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GM shares lose momentum in post-IPO NYSE return
Reuters

On Friday 19 November 2010, 6:17
By Clare Baldwin and Soyoung Kim

NEW YORK (Reuters) - General Motors Co made a triumphant return to Wall Street less than a year and a half after the government rescued the automaker and forced a massive overhaul but its shares lost momentum after an early bounce.

As some of the automaker's newest models lined up outside of the New York Stock Exchange , GM shares began trading on the floor of the Big Board to the sound of a revving Camaro engine, taking the place of the traditional opening bell.

Close to 220 million shares had traded by the market close, more than triple the amount of trading in Citigroup Inc, the next most actively traded stock. GM shares also traded on the Toronto Stock Exchange .

The start of trading in GM shares is one of the final steps in an initial public offering process negotiated by the Obama administration that raised $20.1 billion in common and preferred shares, making it the biggest IPO in U.S. history.

The IPO caps the first stage of a turnaround that has taken the 102-year-old automaker from near-death via a 2009 bailout, to unlikely Wall Street flotation favourite in 2010.

A successful stock debut may help the Obama administration argue that the controversial $50 billion taxpayer bailout of GM was worthwhile. The White House said U.S. taxpayers were on track to recoup the full investment made by the administration and that it hoped to make substantial progress shedding the government's stake entirely by mid-to-late 2012.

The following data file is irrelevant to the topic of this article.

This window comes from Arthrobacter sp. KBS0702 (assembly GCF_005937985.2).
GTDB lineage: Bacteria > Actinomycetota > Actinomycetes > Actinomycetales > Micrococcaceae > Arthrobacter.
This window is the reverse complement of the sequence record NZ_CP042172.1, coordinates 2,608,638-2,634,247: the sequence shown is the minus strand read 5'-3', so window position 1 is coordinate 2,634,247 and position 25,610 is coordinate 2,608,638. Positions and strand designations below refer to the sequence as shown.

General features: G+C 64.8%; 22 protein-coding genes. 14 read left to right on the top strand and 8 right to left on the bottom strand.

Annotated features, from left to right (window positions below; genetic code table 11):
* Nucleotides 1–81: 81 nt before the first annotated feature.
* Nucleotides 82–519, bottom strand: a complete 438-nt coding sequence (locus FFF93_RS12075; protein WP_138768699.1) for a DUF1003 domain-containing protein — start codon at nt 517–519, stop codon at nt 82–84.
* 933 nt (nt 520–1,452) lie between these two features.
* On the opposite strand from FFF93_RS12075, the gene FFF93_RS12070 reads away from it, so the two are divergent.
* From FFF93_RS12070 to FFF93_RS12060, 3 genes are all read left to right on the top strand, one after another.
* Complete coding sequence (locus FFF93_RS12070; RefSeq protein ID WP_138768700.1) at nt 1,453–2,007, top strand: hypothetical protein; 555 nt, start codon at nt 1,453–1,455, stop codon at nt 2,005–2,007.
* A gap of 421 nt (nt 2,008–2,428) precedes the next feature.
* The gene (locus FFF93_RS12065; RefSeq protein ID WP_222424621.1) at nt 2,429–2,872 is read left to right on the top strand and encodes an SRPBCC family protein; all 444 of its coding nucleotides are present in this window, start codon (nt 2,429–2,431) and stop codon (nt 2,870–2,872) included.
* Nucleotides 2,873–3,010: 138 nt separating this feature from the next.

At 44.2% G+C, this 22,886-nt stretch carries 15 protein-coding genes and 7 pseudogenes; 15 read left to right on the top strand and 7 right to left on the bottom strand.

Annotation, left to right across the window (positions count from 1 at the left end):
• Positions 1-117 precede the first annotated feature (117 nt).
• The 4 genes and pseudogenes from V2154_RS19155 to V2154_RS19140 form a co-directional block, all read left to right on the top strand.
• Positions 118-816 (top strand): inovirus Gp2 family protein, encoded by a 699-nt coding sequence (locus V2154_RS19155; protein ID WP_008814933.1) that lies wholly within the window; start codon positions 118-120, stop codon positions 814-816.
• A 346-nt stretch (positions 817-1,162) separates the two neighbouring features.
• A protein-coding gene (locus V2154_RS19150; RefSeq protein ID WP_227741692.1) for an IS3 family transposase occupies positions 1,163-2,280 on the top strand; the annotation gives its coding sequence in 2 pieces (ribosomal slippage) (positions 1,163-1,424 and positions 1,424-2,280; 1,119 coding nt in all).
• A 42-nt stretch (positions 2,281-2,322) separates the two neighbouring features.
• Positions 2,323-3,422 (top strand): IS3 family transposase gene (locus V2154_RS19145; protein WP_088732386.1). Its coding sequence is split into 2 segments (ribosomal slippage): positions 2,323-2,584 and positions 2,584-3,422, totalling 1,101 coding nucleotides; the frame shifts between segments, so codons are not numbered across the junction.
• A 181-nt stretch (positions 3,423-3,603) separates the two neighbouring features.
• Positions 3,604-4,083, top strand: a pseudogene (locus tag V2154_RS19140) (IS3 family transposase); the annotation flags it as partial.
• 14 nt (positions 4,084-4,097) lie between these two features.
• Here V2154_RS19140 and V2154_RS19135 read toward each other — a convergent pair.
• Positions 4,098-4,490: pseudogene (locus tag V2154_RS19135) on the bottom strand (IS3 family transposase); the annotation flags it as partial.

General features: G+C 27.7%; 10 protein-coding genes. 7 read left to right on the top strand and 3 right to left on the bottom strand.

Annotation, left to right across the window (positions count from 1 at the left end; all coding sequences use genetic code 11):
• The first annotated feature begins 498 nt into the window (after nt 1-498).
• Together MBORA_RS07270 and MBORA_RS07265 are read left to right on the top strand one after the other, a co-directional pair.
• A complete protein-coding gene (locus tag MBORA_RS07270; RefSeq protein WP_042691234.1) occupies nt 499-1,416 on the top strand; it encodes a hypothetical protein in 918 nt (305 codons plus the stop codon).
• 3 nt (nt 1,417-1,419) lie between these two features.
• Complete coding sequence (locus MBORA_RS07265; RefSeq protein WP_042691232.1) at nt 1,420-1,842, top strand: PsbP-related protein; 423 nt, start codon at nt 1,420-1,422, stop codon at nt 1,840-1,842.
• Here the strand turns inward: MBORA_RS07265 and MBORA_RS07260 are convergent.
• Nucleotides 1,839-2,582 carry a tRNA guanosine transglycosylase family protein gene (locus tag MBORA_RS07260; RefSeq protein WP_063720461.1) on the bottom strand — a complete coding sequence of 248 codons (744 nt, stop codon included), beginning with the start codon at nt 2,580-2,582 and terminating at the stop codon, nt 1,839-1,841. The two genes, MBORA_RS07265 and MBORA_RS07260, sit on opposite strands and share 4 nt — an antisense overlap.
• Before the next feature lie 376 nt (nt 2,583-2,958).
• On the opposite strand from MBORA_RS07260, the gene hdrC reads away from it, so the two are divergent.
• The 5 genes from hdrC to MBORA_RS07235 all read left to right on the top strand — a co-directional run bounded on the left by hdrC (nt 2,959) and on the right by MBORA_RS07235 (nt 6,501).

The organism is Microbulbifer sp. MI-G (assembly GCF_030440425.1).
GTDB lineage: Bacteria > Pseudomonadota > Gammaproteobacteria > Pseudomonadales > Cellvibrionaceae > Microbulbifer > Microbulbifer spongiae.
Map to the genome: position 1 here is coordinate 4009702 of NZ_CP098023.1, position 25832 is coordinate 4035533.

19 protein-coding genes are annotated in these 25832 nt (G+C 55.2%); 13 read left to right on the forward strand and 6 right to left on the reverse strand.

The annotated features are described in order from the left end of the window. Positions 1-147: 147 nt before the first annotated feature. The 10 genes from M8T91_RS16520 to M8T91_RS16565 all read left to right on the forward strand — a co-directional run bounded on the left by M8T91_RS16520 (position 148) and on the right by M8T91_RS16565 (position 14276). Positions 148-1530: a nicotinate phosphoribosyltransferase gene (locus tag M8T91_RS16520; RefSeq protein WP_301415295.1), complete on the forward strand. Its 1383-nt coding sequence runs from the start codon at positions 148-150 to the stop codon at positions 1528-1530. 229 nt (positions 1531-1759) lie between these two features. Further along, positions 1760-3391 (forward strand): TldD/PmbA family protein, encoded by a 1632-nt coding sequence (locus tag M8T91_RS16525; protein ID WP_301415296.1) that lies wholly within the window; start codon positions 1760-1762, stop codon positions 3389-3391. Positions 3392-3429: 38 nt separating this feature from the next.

"American taxpayers are now positioned to recover more than my administration invested in GM," President Barack Obama told reporters at the White House on Thursday afternoon.

The government has estimated that an industry failure led by a GM collapse would have cost 1 million jobs, including suppliers, and would have reduced U.S. GDP by 1 percent.

The newly minted shares, which zoomed 9 percent higher shortly after the market opened, trimmed those gains as the day went on even as the broader market rallied, with some speculating that the U.S. government's stake in the automaker -- expected to drop to about 33 percent -- was still making some investors nervous.

Others pointed out that room for gains was limited after the price range and size of the IPO were both increased in the past week.


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All the news stations around here are saying it went up since they started at 33 dollars which is a LIE
 

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What kind of BS headline is that? If the stock goes up a lot, GM would be critisized for underpricing the stock and costing taxpayer money. If it goes down, that's obviously bad for the remaining stock and overall valuation of the company. Inching up a few percent within a week of IPO is the best case scenerio to this point, and they use the headline "GM shares lose momentum" knowing most people who will see the headline, won't read the article. How biased is that?
 
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